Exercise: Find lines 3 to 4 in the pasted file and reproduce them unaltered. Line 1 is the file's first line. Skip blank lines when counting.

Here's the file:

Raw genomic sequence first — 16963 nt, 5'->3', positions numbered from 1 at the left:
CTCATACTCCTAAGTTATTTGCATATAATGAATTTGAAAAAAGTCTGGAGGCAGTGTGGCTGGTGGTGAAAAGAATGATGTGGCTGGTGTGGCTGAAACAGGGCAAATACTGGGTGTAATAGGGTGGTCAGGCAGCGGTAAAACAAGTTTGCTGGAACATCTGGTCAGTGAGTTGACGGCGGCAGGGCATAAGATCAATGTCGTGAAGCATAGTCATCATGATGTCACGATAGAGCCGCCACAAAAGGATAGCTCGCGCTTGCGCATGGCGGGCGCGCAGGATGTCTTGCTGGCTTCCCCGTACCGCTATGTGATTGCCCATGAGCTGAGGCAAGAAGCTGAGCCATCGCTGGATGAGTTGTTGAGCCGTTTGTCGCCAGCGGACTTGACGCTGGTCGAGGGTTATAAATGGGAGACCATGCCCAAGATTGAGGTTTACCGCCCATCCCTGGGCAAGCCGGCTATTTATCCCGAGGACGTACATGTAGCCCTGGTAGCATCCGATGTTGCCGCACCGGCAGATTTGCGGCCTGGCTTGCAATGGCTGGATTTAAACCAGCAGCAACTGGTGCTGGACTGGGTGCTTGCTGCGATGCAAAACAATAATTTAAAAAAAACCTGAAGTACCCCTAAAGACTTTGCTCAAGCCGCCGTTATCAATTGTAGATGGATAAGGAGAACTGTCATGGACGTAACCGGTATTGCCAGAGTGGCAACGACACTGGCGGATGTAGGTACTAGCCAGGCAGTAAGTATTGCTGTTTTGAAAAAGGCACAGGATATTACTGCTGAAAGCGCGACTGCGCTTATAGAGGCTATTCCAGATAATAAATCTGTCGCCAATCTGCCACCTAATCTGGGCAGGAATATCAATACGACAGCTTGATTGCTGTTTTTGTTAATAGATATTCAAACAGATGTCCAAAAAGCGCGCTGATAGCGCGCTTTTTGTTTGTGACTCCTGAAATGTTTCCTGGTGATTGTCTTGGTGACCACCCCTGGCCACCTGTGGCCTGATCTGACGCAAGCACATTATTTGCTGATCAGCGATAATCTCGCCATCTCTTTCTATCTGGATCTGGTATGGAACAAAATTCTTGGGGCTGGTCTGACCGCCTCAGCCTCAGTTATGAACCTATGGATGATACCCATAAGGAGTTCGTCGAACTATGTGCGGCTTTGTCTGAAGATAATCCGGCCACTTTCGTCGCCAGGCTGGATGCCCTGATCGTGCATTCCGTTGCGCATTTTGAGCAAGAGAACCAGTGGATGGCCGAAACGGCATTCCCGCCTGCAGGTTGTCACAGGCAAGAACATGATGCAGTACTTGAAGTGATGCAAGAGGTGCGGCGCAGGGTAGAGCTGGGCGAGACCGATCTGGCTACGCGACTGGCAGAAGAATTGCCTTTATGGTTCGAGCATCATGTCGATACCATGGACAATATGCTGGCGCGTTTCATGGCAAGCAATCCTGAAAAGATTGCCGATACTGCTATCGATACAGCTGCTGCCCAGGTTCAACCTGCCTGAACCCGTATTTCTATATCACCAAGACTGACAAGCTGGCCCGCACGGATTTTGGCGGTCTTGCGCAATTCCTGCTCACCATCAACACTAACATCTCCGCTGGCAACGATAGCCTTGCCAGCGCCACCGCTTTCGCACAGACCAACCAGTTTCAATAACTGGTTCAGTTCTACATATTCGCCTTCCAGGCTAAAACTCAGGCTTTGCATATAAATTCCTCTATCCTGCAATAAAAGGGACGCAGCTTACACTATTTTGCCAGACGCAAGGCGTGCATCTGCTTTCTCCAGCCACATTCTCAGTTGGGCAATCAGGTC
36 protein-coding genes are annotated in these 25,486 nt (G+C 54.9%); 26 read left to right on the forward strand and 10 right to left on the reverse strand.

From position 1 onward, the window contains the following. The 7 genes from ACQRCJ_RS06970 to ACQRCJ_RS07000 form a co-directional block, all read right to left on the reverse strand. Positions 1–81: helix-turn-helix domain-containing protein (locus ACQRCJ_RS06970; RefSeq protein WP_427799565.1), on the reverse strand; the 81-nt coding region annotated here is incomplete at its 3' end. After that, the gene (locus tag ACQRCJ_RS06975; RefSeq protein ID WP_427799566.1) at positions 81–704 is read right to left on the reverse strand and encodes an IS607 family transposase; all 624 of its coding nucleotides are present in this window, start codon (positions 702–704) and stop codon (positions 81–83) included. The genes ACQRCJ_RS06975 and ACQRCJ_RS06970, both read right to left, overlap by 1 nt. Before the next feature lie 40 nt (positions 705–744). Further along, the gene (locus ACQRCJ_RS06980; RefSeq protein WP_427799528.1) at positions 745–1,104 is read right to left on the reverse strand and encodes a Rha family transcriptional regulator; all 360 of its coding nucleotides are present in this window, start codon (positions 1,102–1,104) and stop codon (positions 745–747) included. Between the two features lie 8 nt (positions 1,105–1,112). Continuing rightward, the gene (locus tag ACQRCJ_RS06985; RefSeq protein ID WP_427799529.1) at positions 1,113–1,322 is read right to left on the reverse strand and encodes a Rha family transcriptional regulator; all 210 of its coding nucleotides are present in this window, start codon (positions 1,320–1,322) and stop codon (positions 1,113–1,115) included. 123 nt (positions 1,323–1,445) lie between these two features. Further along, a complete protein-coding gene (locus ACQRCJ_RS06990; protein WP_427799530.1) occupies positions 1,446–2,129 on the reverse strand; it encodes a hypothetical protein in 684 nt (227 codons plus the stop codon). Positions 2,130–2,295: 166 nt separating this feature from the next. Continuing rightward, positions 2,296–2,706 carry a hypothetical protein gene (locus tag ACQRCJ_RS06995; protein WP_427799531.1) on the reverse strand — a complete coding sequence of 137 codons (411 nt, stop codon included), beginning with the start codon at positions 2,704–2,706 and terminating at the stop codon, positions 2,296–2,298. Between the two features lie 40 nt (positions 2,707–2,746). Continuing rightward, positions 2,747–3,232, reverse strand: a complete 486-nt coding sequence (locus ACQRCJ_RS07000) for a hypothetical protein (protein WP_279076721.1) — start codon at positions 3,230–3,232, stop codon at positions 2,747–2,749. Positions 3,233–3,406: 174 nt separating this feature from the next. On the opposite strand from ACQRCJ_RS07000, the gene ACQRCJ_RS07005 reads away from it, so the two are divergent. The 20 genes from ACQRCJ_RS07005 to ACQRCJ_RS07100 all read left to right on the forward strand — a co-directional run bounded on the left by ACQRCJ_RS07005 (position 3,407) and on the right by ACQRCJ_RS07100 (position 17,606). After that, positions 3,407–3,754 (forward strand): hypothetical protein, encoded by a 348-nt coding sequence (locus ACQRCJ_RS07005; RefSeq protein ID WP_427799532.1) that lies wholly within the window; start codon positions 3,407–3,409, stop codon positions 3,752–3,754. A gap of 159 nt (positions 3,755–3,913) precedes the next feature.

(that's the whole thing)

36 protein-coding genes are annotated in these 25,486 nt (G+C 54.9%); 26 read left to right on the forward strand and 10 right to left on the reverse strand.

From position 1 onward, the window contains the following. The 7 genes from ACQRCJ_RS06970 to ACQRCJ_RS07000 form a co-directional block, all read right to left on the reverse strand. Positions 1–81: helix-turn-helix domain-containing protein (locus ACQRCJ_RS06970; RefSeq protein WP_427799565.1), on the reverse strand; the 81-nt coding region annotated here is incomplete at its 3' end. After that, the gene (locus tag ACQRCJ_RS06975; RefSeq protein ID WP_427799566.1) at positions 81–704 is read right to left on the reverse strand and encodes an IS607 family transposase; all 624 of its coding nucleotides are present in this window, start codon (positions 702–704) and stop codon (positions 81–83) included. The genes ACQRCJ_RS06975 and ACQRCJ_RS06970, both read right to left, overlap by 1 nt. Before the next feature lie 40 nt (positions 705–744). Further along, the gene (locus ACQRCJ_RS06980; RefSeq protein WP_427799528.1) at positions 745–1,104 is read right to left on the reverse strand and encodes a Rha family transcriptional regulator; all 360 of its coding nucleotides are present in this window, start codon (positions 1,102–1,104) and stop codon (positions 745–747) included. Between the two features lie 8 nt (positions 1,105–1,112). Continuing rightward, the gene (locus tag ACQRCJ_RS06985; RefSeq protein ID WP_427799529.1) at positions 1,113–1,322 is read right to left on the reverse strand and encodes a Rha family transcriptional regulator; all 210 of its coding nucleotides are present in this window, start codon (positions 1,320–1,322) and stop codon (positions 1,113–1,115) included. 123 nt (positions 1,323–1,445) lie between these two features. Further along, a complete protein-coding gene (locus ACQRCJ_RS06990; protein WP_427799530.1) occupies positions 1,446–2,129 on the reverse strand; it encodes a hypothetical protein in 684 nt (227 codons plus the stop codon). Positions 2,130–2,295: 166 nt separating this feature from the next. Continuing rightward, positions 2,296–2,706 carry a hypothetical protein gene (locus tag ACQRCJ_RS06995; protein WP_427799531.1) on the reverse strand — a complete coding sequence of 137 codons (411 nt, stop codon included), beginning with the start codon at positions 2,704–2,706 and terminating at the stop codon, positions 2,296–2,298. Between the two features lie 40 nt (positions 2,707–2,746). Continuing rightward, positions 2,747–3,232, reverse strand: a complete 486-nt coding sequence (locus ACQRCJ_RS07000) for a hypothetical protein (protein WP_279076721.1) — start codon at positions 3,230–3,232, stop codon at positions 2,747–2,749. Positions 3,233–3,406: 174 nt separating this feature from the next. On the opposite strand from ACQRCJ_RS07000, the gene ACQRCJ_RS07005 reads away from it, so the two are divergent. The 20 genes from ACQRCJ_RS07005 to ACQRCJ_RS07100 all read left to right on the forward strand — a co-directional run bounded on the left by ACQRCJ_RS07005 (position 3,407) and on the right by ACQRCJ_RS07100 (position 17,606). After that, positions 3,407–3,754 (forward strand): hypothetical protein, encoded by a 348-nt coding sequence (locus ACQRCJ_RS07005; RefSeq protein ID WP_427799532.1) that lies wholly within the window; start codon positions 3,407–3,409, stop codon positions 3,752–3,754. A gap of 159 nt (positions 3,755–3,913) precedes the next feature.